Had he lived, Clyde Erwin, my father-in-law, would have turned 85 today. He died the week before Christmas in 1997 after a lengthy illness and years of chronic heart disease.
Clyde was quite a guy. Actually, he was something else indeed!
Born on a farm outside Rhome, Texas in Wise County, Clyde was one of ten children.
Four of his siblings died in childhood with juvenile diabetes before the days of readily available insulin treatment.
Trying to imagine the impact of the loss of four children on a family is a tough assignment. This reality hit me the day we buried Clyde's brother, Howard, at the family gravesite in the Boyd Cemetery. We found the graves of the little ones who had died decades earlier.
Clyde loved his parents. But somehow the family didn't quite work for the surviving children. Clyde and his dad had their issues. I am sure that this relationship affected him in a painful way all of his life.
Like most Texas families coming through the Depression years, Clyde's family faced real poverty. They scratched out a living on their farm. Heart disease prevented his father from most work fairly early in life. Clyde worked from the time he was just a kid until he retired in the mid-eighties.
He earned a basketball scholarship to Texas Christian University upon graduation from high school in Rhome. But work and World War II blocked him from taking advantage of the opportunity. Clyde was a great, natural athlete.
He loved his family beyond words--a subject he found it hard to discuss without tears or proud laughter or both.
He and my mother-in-law, Beatrice Moore, were married for 55 years. She and their two daughters, Judy and Brenda were the joy of his life. My brother-in-law, Bill and I sort of messed things up for him! But, he loved us too. He was a master at giving us a hard time. We had lots of great times together.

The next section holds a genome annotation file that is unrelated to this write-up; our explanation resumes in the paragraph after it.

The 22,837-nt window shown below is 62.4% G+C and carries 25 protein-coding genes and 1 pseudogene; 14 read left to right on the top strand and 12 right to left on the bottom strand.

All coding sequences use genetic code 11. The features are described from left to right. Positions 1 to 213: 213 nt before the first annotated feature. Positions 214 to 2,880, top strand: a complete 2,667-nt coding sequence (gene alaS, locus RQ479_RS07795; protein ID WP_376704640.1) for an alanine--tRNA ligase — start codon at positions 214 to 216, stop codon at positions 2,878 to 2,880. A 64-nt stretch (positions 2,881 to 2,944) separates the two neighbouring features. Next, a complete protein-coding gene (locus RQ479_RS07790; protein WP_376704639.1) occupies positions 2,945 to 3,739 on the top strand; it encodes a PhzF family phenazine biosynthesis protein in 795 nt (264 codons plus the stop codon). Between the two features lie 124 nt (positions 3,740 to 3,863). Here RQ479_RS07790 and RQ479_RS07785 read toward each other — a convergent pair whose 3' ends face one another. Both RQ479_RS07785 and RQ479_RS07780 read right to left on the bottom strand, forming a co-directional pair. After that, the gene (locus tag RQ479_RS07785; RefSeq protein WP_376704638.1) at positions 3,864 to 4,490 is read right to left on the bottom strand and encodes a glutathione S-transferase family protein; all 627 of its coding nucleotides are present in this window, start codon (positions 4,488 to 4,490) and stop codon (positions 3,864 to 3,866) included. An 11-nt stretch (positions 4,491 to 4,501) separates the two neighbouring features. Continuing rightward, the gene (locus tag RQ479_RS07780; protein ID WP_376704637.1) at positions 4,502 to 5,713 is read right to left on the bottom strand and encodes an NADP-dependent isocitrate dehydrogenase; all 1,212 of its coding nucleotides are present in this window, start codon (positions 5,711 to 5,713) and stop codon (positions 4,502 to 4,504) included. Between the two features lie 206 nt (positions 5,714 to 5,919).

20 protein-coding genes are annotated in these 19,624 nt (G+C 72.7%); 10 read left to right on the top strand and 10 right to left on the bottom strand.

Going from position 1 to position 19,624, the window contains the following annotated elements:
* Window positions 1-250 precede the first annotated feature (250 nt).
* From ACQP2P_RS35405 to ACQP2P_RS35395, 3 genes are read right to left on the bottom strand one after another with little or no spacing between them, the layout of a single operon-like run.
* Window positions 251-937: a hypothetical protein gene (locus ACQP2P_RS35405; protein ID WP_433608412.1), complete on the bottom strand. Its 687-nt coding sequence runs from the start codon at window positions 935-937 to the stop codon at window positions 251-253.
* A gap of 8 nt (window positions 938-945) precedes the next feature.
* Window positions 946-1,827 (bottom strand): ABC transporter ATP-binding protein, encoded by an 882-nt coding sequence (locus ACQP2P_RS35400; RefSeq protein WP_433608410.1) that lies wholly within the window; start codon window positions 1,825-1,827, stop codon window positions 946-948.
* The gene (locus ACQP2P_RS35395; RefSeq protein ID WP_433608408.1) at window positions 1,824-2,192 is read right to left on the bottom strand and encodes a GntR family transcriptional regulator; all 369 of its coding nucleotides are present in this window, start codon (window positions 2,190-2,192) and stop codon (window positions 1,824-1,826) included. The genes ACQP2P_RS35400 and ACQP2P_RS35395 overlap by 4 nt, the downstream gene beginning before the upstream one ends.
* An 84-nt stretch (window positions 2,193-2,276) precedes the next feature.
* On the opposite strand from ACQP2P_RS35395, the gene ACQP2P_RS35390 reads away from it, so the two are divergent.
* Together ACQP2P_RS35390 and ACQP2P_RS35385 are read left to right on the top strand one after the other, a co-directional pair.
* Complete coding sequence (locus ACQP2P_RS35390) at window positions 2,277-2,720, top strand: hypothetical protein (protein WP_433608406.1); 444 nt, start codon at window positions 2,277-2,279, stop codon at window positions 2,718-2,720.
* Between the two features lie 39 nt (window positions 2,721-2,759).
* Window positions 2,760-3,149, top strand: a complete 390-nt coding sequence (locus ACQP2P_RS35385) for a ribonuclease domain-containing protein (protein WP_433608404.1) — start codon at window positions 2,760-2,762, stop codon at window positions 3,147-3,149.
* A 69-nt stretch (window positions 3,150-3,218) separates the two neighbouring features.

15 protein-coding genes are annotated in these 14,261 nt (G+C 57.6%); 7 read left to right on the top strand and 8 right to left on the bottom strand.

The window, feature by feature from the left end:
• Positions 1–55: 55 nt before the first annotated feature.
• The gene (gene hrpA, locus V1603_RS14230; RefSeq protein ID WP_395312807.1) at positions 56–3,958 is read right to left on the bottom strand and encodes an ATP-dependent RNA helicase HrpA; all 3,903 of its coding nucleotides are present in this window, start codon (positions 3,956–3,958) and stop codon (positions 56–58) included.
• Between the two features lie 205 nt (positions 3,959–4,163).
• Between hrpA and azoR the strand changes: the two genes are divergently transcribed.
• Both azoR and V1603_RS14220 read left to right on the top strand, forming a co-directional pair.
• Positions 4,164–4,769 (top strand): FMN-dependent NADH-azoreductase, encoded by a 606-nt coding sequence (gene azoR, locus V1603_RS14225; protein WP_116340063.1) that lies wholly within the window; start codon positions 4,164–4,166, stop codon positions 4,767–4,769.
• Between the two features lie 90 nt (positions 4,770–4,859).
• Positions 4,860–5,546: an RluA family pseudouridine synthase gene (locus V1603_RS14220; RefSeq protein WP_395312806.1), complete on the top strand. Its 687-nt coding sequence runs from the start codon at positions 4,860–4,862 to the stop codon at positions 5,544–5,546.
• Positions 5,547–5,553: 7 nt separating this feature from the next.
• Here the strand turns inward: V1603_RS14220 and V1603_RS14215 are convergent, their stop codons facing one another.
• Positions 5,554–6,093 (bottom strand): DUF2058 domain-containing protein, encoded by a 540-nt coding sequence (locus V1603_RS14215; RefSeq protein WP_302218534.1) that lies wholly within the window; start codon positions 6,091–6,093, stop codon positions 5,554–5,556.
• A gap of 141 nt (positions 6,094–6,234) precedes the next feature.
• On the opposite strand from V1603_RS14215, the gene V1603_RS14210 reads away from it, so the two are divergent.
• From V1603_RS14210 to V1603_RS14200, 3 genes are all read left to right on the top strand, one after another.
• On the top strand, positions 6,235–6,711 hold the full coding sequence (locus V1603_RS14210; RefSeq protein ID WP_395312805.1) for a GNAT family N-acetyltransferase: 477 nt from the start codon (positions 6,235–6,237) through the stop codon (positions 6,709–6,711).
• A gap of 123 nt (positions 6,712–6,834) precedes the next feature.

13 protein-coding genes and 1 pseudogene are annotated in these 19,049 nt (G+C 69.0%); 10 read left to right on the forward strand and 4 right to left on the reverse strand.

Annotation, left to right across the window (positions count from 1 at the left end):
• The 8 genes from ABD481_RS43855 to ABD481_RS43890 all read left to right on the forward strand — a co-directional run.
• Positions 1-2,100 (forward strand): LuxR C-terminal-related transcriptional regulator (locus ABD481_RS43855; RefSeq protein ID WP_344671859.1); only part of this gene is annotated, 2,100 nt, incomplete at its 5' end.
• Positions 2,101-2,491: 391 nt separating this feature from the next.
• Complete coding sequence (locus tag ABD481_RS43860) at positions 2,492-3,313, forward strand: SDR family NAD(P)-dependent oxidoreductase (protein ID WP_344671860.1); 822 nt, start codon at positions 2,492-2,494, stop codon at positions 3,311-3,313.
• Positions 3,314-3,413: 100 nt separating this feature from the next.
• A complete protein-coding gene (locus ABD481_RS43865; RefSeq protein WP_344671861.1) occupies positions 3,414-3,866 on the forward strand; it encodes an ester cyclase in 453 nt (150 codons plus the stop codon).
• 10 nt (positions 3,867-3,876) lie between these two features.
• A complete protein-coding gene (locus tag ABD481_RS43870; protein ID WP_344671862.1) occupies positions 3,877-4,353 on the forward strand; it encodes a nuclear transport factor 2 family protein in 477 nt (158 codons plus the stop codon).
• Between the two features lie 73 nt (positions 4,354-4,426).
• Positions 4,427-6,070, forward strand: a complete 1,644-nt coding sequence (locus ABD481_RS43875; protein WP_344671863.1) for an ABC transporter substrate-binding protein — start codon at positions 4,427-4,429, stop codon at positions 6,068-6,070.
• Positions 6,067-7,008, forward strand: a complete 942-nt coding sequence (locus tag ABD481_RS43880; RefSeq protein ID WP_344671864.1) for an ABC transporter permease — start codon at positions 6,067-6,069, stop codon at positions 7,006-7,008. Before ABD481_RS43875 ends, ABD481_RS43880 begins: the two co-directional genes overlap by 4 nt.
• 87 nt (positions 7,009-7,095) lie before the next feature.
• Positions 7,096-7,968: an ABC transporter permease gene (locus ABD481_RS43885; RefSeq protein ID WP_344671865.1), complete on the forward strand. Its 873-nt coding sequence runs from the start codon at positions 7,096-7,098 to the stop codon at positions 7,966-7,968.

He was also a good and brave soldier. He served in the U. S. Army and was caught up in the now infamous Battle of the Bulge in France and Germany. He told me that he woke up on Christmas morning in 1944 covered in snow somewhere along the front lines. Twice during his tenure in Europe every man in his company except him was severely wounded or killed.
Clyde should have earned a Purple Heart when a German round blew him out of his Jeep and sent him to the hospital behind the lines. For some reason he failed to complete the necessary paper work while there. Years later I worked to recover those records to secure the well-earned deoration. All of his records burned in a fire at a government records building in St. Louis, Missouri. As a result, he never received the recognition he deserved. He was awarded the Bronze Star for his valor in battle.
He never liked talking about the war. I never heard him speak of it without tears in his eyes.
One of his most touching memories was the day he returned home from Europe. Bea was staying with her parents, Guy and Lela Moore. Clyde arrived in Ft. Worth by bus from New York City. He hitched a ride out to Rhome and arrived at the Moore's home unannounced. The Moores prepared a breakfast feast, complete with white tablecloth and celebrated his return. It was a very glad reunion. The war ended in Japan before Clyde's leave was over.